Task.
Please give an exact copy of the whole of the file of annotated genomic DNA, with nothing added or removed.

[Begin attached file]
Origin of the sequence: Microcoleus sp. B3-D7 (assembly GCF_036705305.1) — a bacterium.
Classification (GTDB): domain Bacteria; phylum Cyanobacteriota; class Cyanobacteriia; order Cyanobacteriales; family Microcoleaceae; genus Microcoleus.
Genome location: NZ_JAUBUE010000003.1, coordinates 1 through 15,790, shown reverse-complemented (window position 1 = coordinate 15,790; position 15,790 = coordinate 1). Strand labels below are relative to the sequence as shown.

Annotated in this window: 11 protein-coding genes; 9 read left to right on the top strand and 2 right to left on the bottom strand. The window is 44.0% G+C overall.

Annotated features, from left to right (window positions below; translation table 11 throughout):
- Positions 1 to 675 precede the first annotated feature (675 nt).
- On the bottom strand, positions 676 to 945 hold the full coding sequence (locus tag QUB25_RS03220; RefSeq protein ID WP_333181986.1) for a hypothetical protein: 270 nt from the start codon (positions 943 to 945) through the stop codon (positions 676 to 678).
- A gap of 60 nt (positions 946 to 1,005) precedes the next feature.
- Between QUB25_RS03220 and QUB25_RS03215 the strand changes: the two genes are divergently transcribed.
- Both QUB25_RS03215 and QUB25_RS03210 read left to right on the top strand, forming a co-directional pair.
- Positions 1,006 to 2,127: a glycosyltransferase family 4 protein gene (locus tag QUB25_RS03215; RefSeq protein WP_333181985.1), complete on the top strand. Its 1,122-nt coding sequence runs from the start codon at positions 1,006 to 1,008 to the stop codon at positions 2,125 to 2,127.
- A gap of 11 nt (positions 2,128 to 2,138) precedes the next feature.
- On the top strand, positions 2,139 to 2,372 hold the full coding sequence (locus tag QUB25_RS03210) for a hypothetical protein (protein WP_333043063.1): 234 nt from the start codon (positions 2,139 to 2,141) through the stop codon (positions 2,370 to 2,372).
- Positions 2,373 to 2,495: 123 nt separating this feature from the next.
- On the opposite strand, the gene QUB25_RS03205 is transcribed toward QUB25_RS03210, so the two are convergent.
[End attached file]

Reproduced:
Origin of the sequence: Microcoleus sp. B3-D7 (assembly GCF_036705305.1) — a bacterium.
Classification (GTDB): domain Bacteria; phylum Cyanobacteriota; class Cyanobacteriia; order Cyanobacteriales; family Microcoleaceae; genus Microcoleus.
Genome location: NZ_JAUBUE010000003.1, coordinates 1 through 15,790, shown reverse-complemented (window position 1 = coordinate 15,790; position 15,790 = coordinate 1). Strand labels below are relative to the sequence as shown.

Annotated in this window: 11 protein-coding genes; 9 read left to right on the top strand and 2 right to left on the bottom strand. The window is 44.0% G+C overall.

Annotated features, from left to right (window positions below; translation table 11 throughout):
- Positions 1 to 675 precede the first annotated feature (675 nt).
- On the bottom strand, positions 676 to 945 hold the full coding sequence (locus tag QUB25_RS03220; RefSeq protein ID WP_333181986.1) for a hypothetical protein: 270 nt from the start codon (positions 943 to 945) through the stop codon (positions 676 to 678).
- A gap of 60 nt (positions 946 to 1,005) precedes the next feature.
- Between QUB25_RS03220 and QUB25_RS03215 the strand changes: the two genes are divergently transcribed.
- Both QUB25_RS03215 and QUB25_RS03210 read left to right on the top strand, forming a co-directional pair.
- Positions 1,006 to 2,127: a glycosyltransferase family 4 protein gene (locus tag QUB25_RS03215; RefSeq protein WP_333181985.1), complete on the top strand. Its 1,122-nt coding sequence runs from the start codon at positions 1,006 to 1,008 to the stop codon at positions 2,125 to 2,127.
- A gap of 11 nt (positions 2,128 to 2,138) precedes the next feature.
- On the top strand, positions 2,139 to 2,372 hold the full coding sequence (locus tag QUB25_RS03210) for a hypothetical protein (protein WP_333043063.1): 234 nt from the start codon (positions 2,139 to 2,141) through the stop codon (positions 2,370 to 2,372).
- Positions 2,373 to 2,495: 123 nt separating this feature from the next.
- On the opposite strand, the gene QUB25_RS03205 is transcribed toward QUB25_RS03210, so the two are convergent.